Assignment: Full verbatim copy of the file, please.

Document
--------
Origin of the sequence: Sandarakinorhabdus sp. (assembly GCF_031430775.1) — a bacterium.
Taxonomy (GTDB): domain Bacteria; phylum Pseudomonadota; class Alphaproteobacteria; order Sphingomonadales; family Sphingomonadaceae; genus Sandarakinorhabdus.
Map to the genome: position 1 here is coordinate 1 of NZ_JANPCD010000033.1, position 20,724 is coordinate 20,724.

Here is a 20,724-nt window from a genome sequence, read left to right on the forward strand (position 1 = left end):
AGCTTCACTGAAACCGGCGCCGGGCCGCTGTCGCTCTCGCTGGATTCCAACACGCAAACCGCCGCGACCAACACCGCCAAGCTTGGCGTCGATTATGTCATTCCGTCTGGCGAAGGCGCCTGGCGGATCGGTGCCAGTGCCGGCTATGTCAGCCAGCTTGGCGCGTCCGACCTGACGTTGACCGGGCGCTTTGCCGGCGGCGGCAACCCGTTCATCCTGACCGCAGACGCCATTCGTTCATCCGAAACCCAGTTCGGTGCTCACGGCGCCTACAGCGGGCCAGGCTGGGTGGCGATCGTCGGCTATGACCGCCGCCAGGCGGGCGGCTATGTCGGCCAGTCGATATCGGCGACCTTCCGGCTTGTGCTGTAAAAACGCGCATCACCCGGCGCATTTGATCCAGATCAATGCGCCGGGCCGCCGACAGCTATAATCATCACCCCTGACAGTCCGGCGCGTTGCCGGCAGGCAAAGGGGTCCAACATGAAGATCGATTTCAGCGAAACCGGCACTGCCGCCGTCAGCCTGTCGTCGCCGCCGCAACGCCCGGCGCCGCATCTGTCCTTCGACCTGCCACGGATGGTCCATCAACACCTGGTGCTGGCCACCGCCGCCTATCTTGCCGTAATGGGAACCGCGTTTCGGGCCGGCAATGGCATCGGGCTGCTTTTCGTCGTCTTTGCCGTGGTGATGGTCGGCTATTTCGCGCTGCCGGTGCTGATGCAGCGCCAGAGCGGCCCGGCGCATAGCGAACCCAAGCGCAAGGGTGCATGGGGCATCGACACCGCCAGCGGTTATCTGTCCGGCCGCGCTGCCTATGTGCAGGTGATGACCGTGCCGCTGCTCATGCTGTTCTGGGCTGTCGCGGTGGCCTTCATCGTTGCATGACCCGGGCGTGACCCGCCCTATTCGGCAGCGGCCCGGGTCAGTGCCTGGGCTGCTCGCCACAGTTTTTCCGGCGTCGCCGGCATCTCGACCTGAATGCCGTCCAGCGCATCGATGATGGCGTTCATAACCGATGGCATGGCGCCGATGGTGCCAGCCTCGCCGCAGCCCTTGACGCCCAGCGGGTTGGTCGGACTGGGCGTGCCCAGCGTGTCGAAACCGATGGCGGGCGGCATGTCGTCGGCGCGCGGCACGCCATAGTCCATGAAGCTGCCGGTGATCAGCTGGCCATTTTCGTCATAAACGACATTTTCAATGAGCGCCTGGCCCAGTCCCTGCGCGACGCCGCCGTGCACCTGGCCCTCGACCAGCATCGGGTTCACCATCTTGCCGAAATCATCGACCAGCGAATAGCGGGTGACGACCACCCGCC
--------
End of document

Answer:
Origin of the sequence: Sandarakinorhabdus sp. (assembly GCF_031430775.1) — a bacterium.
Taxonomy (GTDB): domain Bacteria; phylum Pseudomonadota; class Alphaproteobacteria; order Sphingomonadales; family Sphingomonadaceae; genus Sandarakinorhabdus.
Map to the genome: position 1 here is coordinate 1 of NZ_JANPCD010000033.1, position 20,724 is coordinate 20,724.

Here is a 20,724-nt window from a genome sequence, read left to right on the forward strand (position 1 = left end):
AGCTTCACTGAAACCGGCGCCGGGCCGCTGTCGCTCTCGCTGGATTCCAACACGCAAACCGCCGCGACCAACACCGCCAAGCTTGGCGTCGATTATGTCATTCCGTCTGGCGAAGGCGCCTGGCGGATCGGTGCCAGTGCCGGCTATGTCAGCCAGCTTGGCGCGTCCGACCTGACGTTGACCGGGCGCTTTGCCGGCGGCGGCAACCCGTTCATCCTGACCGCAGACGCCATTCGTTCATCCGAAACCCAGTTCGGTGCTCACGGCGCCTACAGCGGGCCAGGCTGGGTGGCGATCGTCGGCTATGACCGCCGCCAGGCGGGCGGCTATGTCGGCCAGTCGATATCGGCGACCTTCCGGCTTGTGCTGTAAAAACGCGCATCACCCGGCGCATTTGATCCAGATCAATGCGCCGGGCCGCCGACAGCTATAATCATCACCCCTGACAGTCCGGCGCGTTGCCGGCAGGCAAAGGGGTCCAACATGAAGATCGATTTCAGCGAAACCGGCACTGCCGCCGTCAGCCTGTCGTCGCCGCCGCAACGCCCGGCGCCGCATCTGTCCTTCGACCTGCCACGGATGGTCCATCAACACCTGGTGCTGGCCACCGCCGCCTATCTTGCCGTAATGGGAACCGCGTTTCGGGCCGGCAATGGCATCGGGCTGCTTTTCGTCGTCTTTGCCGTGGTGATGGTCGGCTATTTCGCGCTGCCGGTGCTGATGCAGCGCCAGAGCGGCCCGGCGCATAGCGAACCCAAGCGCAAGGGTGCATGGGGCATCGACACCGCCAGCGGTTATCTGTCCGGCCGCGCTGCCTATGTGCAGGTGATGACCGTGCCGCTGCTCATGCTGTTCTGGGCTGTCGCGGTGGCCTTCATCGTTGCATGACCCGGGCGTGACCCGCCCTATTCGGCAGCGGCCCGGGTCAGTGCCTGGGCTGCTCGCCACAGTTTTTCCGGCGTCGCCGGCATCTCGACCTGAATGCCGTCCAGCGCATCGATGATGGCGTTCATAACCGATGGCATGGCGCCGATGGTGCCAGCCTCGCCGCAGCCCTTGACGCCCAGCGGGTTGGTCGGACTGGGCGTGCCCAGCGTGTCGAAACCGATGGCGGGCGGCATGTCGTCGGCGCGCGGCACGCCATAGTCCATGAAGCTGCCGGTGATCAGCTGGCCATTTTCGTCATAAACGACATTTTCAATGAGCGCCTGGCCCAGTCCCTGCGCGACGCCGCCGTGCACCTGGCCCTCGACCAGCATCGGGTTCACCATCTTGCCGAAATCATCGACCAGCGAATAGCGGGTGACGACCACCCGCC